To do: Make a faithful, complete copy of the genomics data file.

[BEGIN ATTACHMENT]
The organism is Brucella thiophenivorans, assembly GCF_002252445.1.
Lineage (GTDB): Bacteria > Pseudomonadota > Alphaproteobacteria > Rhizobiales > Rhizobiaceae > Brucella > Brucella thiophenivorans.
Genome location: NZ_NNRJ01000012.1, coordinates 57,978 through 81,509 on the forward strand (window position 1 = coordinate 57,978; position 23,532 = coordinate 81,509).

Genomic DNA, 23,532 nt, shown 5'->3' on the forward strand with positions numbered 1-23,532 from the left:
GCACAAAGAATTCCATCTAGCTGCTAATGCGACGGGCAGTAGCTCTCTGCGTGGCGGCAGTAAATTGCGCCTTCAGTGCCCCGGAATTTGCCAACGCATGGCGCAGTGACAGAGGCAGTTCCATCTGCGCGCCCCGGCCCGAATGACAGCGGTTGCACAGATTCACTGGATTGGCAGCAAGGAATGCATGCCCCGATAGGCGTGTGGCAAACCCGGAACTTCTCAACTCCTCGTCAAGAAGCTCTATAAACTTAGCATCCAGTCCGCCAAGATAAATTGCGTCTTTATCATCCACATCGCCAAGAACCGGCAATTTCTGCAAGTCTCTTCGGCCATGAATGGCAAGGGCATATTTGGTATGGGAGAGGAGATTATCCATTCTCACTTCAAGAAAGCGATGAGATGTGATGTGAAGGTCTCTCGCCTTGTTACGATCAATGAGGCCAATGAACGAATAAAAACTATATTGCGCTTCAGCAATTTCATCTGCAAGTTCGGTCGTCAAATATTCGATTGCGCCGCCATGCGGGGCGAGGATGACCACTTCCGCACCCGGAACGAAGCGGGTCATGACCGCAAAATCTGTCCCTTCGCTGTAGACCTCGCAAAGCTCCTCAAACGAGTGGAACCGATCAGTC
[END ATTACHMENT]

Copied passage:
The organism is Brucella thiophenivorans, assembly GCF_002252445.1.
Lineage (GTDB): Bacteria > Pseudomonadota > Alphaproteobacteria > Rhizobiales > Rhizobiaceae > Brucella > Brucella thiophenivorans.
Genome location: NZ_NNRJ01000012.1, coordinates 57,978 through 81,509 on the forward strand (window position 1 = coordinate 57,978; position 23,532 = coordinate 81,509).

Genomic DNA, 23,532 nt, shown 5'->3' on the forward strand with positions numbered 1-23,532 from the left:
GCACAAAGAATTCCATCTAGCTGCTAATGCGACGGGCAGTAGCTCTCTGCGTGGCGGCAGTAAATTGCGCCTTCAGTGCCCCGGAATTTGCCAACGCATGGCGCAGTGACAGAGGCAGTTCCATCTGCGCGCCCCGGCCCGAATGACAGCGGTTGCACAGATTCACTGGATTGGCAGCAAGGAATGCATGCCCCGATAGGCGTGTGGCAAACCCGGAACTTCTCAACTCCTCGTCAAGAAGCTCTATAAACTTAGCATCCAGTCCGCCAAGATAAATTGCGTCTTTATCATCCACATCGCCAAGAACCGGCAATTTCTGCAAGTCTCTTCGGCCATGAATGGCAAGGGCATATTTGGTATGGGAGAGGAGATTATCCATTCTCACTTCAAGAAAGCGATGAGATGTGATGTGAAGGTCTCTCGCCTTGTTACGATCAATGAGGCCAATGAACGAATAAAAACTATATTGCGCTTCAGCAATTTCATCTGCAAGTTCGGTCGTCAAATATTCGATTGCGCCGCCATGCGGGGCGAGGATGACCACTTCCGCACCCGGAACGAAGCGGGTCATGACCGCAAAATCTGTCCCTTCGCTGTAGACCTCGCAAAGCTCCTCAAACGAGTGGAACCGATCAGTC